Constitution, church and social crises – Kemmerer Gazette

Posted: April 11, 2020 at 7:21 pm

Teton Countys Public Health Order No. 20-4 is among the most drastic in the country. It prohibits anyone from gathering who is not already living in the same household. It was issued only days after New York City Mayor Bill DeBlasio threatened to shutter permanently synagogues and churches that attempted to hold services.

In this context, it can hardly be argued that Teton County accidentally overlooked the constitutional problems that their order presented. Rather, they simply became the latest example of government officials willing to use force to deny the free exercise of religion and the right to assembly.

Of course, COVID-19 presents an unprecedented social crisis. Desperate times demand desperate measures. Many, especially the unchurched, are ready to blame and shame synagogues and churches for jeopardizing at-risk populations by stubbornly refusing to disband. But before we jump on the shame wagon, lets use the opportunity for some thoughtful conversation.

In the scramble to distance socially, a trinity of foundational principles is in play. First-Amendment freedoms are up-front and center. These seem in conflict with a second principle, to love your neighbor by social distancing. Last to be considered if at all is the corporate and corporal nature of human life.

We should really reverse this order. Before we can rightly weigh personal responsibility and first freedoms, we first need to observe that human beings are both corporal and corporate.

A man is more than a mind. Our bodies are a part of who we are. We are corporal. Furthermore, human beings naturally congregate. We are corporate. Go to any party and watch how people are not evenly distributed. There are knots and clusters of people with empty space between. As social beings we live life in groups families, crews, classrooms and cities.

This is easily observed as a universal fact. But we rarely think of it as a necessary fact. Thats the first rub in our COVID-19 crisis. The concern of epidemiologists is to separate people in order to slow the spread. Bean counters can position people on paper exactly six feet apart. But this is not true to real life. The first thing we must do to meet the present crisis is to recognize that we are not merely working against peoples preferences. We are attempting to deny a fundamental force of human nature.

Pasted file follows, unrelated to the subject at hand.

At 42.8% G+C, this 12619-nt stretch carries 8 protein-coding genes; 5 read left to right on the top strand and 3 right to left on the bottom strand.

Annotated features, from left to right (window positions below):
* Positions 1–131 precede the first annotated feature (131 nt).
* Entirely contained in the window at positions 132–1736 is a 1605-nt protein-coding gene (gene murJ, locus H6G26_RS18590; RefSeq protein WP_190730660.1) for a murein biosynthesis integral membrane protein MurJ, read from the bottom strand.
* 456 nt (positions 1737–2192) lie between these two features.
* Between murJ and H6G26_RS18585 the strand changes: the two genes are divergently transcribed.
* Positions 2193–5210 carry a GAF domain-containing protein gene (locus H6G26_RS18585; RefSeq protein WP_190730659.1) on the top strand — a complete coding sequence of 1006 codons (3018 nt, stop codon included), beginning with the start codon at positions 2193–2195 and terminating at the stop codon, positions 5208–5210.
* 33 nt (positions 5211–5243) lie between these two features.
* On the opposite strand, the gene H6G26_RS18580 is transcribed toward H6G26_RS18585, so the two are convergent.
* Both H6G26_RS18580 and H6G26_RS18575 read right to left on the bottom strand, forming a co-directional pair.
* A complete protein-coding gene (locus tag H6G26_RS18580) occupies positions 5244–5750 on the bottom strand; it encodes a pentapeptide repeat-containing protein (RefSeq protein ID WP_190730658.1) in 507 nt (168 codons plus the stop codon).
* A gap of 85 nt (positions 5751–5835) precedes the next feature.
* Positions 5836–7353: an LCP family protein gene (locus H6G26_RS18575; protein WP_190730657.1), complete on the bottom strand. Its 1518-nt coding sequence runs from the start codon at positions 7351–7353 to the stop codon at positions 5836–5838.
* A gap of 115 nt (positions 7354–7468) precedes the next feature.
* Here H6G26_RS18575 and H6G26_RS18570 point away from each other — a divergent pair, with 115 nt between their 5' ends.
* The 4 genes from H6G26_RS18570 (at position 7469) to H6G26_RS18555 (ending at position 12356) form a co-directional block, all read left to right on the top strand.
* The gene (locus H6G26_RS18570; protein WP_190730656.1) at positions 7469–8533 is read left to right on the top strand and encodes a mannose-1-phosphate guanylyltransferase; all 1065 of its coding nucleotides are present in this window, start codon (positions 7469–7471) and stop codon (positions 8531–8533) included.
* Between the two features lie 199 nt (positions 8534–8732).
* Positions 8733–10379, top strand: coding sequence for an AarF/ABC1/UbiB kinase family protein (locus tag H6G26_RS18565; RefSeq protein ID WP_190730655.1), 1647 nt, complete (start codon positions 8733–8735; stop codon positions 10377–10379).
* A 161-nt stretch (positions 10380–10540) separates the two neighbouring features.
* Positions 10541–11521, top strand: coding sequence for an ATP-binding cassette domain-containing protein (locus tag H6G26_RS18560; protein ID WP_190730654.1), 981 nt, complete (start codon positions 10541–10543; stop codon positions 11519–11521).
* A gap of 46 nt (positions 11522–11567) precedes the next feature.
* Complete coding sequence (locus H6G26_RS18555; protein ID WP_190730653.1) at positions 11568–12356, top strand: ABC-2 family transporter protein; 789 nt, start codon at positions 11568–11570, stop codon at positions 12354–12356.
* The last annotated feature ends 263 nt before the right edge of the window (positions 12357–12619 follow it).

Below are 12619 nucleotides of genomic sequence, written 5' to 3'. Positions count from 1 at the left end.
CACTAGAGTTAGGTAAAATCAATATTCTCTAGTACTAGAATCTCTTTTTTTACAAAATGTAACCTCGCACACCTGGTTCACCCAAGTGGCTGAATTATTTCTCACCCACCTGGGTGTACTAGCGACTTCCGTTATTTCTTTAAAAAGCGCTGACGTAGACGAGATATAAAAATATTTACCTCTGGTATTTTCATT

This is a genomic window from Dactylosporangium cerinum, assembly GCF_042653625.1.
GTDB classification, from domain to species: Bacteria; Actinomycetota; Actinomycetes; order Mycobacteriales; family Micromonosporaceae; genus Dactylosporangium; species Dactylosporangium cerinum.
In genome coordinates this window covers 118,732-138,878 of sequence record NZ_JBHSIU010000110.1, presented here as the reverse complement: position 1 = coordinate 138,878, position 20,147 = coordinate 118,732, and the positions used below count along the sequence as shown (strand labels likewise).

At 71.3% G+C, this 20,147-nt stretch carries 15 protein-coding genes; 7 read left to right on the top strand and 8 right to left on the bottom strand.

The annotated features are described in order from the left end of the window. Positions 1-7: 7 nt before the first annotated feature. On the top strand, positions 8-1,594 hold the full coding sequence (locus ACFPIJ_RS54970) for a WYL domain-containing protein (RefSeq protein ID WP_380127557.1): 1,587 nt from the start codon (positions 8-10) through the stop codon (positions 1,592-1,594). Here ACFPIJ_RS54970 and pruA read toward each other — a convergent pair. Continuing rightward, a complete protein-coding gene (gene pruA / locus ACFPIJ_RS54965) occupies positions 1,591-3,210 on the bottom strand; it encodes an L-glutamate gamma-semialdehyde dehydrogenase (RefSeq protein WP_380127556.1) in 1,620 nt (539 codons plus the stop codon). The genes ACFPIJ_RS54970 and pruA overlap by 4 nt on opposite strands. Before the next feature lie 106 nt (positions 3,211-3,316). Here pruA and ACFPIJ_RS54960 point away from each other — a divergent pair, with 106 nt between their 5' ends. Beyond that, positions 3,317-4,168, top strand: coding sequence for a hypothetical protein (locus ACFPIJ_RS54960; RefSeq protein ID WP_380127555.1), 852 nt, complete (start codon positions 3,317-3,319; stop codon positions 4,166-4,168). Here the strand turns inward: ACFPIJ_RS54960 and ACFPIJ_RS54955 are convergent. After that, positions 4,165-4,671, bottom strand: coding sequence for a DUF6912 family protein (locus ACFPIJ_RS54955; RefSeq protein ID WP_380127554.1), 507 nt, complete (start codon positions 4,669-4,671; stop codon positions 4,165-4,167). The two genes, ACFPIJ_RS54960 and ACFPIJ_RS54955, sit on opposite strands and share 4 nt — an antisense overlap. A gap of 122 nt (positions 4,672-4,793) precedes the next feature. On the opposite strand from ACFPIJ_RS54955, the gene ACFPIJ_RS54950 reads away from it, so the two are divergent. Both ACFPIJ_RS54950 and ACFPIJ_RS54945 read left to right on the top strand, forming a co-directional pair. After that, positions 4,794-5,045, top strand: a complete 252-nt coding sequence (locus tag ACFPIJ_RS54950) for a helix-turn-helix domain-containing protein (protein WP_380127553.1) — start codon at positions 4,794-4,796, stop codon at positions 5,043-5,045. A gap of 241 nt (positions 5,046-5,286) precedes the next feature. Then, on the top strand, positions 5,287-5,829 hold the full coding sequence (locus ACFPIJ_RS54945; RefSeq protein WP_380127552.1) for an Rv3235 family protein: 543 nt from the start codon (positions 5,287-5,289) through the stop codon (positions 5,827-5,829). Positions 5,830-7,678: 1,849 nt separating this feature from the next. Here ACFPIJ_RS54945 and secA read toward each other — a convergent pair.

The force of law and social shaming can work in the short run. But, like stretching a rubber band, the farther it is stretched, the greater is the tension. Soon it takes enormous force just to hold people apart.

The second thing to recognize is that human togetherness is not an indifferent matter; it is fundamentally necessary for life. This principle is turned on its head when people are portrayed as walking petri dishes that only transmit diseases and have no positive value.

We readily see that, from the first moment of your life, you depended upon your mothers womb. Twins in the womb are often found in embrace. Newborns are placed upon the mothers breast. Models that fail to take this into account lose their persuasive value.

NICU nurses know that babies thrive by human touch and waste away without it. They must find the right balance between a sterile, pathogen-free environment and risking the life-giving benefits of human touch.

Balance is the key word. When we talk of personal responsibility to love the neighbor, we can neither command total isolation nor irresponsible contact. In todays climate of scientism, that is hostile both toward God and toward the human soul, the necessity of an ordered, bodily community is under attack.

Such imbalanced scientism treats human beings as mere atoms that can be arranged and rearranged willy-nilly. Natural relationships are broken, and unnatural ones are imposed. The CDCs recommendation that newborn children be quarantined from their own mothers are one such extreme example.